Want CNET to notify you of price drops and the latest stories?

Microsoft to test white-space spectrum for wireless

Consortium test this week will investigate how unused TV spectrum could be tapped for new wireless broadband networks, according a Financial Times report.

Steven Musil Night Editor / News
Steven Musil is the night news editor at CNET News. He's been hooked on tech since learning BASIC in the late '70s. When not cleaning up after his daughter and son, Steven can be found pedaling around the San Francisco Bay Area. Before joining CNET in 2000, Steven spent 10 years at various Bay Area newspapers.
Expertise I have more than 30 years' experience in journalism in the heart of the Silicon Valley.
Steven Musil
2 min read

A Microsoft-led consortium will begin a test in Britain this week to investigate how unused TV spectrum could be employed for new wireless broadband networks, according to a Financial Times report.

The group, which includes the BBC, British Sky Broadcasting, and telecommunications giant BT, hopes to tap "white spaces" to create "super Wi-Fi" networks to sate bandwidth-hungry smartphones, according to the report.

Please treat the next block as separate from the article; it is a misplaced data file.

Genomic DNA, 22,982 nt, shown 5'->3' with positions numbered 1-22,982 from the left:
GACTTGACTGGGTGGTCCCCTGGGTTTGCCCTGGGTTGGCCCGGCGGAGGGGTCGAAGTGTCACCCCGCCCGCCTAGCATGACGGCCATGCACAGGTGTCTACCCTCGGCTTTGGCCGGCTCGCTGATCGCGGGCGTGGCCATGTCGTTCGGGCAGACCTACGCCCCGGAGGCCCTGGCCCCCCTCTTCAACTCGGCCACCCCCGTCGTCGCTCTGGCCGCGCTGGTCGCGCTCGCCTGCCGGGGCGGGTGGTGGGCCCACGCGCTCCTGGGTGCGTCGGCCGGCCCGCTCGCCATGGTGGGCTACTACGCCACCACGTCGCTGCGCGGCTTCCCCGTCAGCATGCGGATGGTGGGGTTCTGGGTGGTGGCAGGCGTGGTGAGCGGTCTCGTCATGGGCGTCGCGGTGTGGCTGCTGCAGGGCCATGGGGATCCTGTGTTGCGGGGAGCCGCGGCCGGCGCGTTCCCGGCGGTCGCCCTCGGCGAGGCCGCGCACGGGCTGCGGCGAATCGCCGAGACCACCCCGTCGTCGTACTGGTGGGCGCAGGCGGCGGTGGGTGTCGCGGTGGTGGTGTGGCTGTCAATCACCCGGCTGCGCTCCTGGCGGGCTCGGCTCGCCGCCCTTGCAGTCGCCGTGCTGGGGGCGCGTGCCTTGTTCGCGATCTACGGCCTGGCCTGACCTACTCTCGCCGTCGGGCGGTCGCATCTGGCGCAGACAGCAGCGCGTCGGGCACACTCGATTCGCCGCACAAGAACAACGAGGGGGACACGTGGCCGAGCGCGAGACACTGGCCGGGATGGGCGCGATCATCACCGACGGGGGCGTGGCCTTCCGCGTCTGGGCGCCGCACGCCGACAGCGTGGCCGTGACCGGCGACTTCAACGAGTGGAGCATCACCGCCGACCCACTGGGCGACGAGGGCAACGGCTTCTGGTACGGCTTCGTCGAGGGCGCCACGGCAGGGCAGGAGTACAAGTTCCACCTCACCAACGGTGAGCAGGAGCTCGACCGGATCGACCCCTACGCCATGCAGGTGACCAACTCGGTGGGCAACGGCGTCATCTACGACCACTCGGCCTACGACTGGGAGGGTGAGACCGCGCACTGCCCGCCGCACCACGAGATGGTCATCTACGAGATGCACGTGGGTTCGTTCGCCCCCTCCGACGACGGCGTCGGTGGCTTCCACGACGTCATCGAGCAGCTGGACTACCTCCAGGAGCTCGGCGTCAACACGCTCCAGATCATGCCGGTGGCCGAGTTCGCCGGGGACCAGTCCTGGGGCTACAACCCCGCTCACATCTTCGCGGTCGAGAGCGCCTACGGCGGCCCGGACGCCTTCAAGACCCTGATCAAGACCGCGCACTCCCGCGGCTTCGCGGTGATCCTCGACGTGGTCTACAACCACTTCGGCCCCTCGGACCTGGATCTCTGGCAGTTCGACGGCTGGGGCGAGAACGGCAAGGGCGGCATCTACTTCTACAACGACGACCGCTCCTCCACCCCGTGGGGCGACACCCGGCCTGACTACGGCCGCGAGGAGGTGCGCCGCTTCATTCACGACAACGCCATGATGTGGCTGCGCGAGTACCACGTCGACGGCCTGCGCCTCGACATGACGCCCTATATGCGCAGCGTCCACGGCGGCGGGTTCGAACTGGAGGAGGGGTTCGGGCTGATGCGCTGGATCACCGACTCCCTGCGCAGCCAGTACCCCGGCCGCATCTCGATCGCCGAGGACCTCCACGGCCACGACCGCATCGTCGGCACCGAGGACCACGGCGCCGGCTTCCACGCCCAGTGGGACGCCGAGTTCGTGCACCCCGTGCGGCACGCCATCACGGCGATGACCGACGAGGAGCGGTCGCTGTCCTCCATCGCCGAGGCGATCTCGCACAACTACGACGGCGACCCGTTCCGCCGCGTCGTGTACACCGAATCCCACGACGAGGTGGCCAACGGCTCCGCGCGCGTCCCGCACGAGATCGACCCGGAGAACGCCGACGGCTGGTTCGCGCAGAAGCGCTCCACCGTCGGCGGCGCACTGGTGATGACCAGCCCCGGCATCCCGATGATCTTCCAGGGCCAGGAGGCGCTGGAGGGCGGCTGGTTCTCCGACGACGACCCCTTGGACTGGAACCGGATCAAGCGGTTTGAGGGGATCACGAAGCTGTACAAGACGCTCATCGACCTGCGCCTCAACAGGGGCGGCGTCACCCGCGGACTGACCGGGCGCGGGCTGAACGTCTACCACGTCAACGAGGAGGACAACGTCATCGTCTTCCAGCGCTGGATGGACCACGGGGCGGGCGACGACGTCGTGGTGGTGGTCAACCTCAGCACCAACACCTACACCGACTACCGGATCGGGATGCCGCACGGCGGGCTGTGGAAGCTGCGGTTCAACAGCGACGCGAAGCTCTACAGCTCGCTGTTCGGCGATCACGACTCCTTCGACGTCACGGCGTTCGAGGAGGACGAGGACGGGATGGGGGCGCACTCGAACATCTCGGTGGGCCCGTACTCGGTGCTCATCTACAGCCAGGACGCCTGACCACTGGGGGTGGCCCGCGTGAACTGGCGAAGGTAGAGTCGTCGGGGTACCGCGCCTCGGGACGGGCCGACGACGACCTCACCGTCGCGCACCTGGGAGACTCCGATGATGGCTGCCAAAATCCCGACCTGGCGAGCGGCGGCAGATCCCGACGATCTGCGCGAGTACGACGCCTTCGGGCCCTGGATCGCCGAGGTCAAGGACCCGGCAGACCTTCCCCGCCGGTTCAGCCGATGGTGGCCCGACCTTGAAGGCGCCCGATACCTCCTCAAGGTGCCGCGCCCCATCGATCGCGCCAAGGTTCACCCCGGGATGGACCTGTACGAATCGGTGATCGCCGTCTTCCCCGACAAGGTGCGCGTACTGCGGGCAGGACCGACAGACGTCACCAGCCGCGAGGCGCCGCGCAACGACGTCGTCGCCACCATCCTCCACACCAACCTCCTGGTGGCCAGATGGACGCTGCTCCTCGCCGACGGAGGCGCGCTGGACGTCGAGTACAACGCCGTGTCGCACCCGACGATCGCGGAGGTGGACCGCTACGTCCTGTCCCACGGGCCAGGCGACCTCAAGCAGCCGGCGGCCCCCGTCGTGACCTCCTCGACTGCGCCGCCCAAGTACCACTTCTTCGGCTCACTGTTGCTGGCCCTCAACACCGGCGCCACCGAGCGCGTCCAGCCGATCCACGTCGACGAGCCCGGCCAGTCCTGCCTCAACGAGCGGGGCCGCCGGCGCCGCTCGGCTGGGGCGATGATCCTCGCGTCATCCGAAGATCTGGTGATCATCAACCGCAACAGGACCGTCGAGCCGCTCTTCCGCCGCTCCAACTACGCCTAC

"Spectrum is a finite natural resource. We can't make more and we must use it efficiently and wisely," Dan Reed, Microsoft's vice president of technology policy and strategy, told the newspaper. "The TV white spaces offer tremendous potential to extend the benefits of wireless connectivity to many more people, in more locations, through the creation of super Wi-Fi networks."

The 300MHz to 400MHz of unused "white space" spectrum is considered prime spectrum for offering wireless broadband services because it can travel long distances and penetrate through walls. The Federal Communications Commission unanimously agreed in November 2008 to open up this spectrum for unlicensed use.

Microsoft has been testing new technology that uses the unlicensed spectrum on its 500-acre Redmond, Wash., campus. The company built the wireless network using only two base stations to transmit the signals via the white-space spectrum. Signals that use the white-space spectrum travel at least three times farther than signals transmitted over other unlicensed spectrum, such as Wi-Fi. This means it can cover an area that is almost nine times as large as one that uses Wi-Fi and because it operates at a much lower frequency than Wi-Fi, it can penetrate buildings much more easily.

FCC Chairman Julius Genachowski and others have compared the white-space market to Wi-Fi--a $4 billion-a-year industry that also does not require a spectrum license. Last year, Microsoft commissioned research that suggests white-space applications may generate $3.9 billion to $7.3 billion in economic value each year.

CNET's Marguerite Reardon contributed to this report.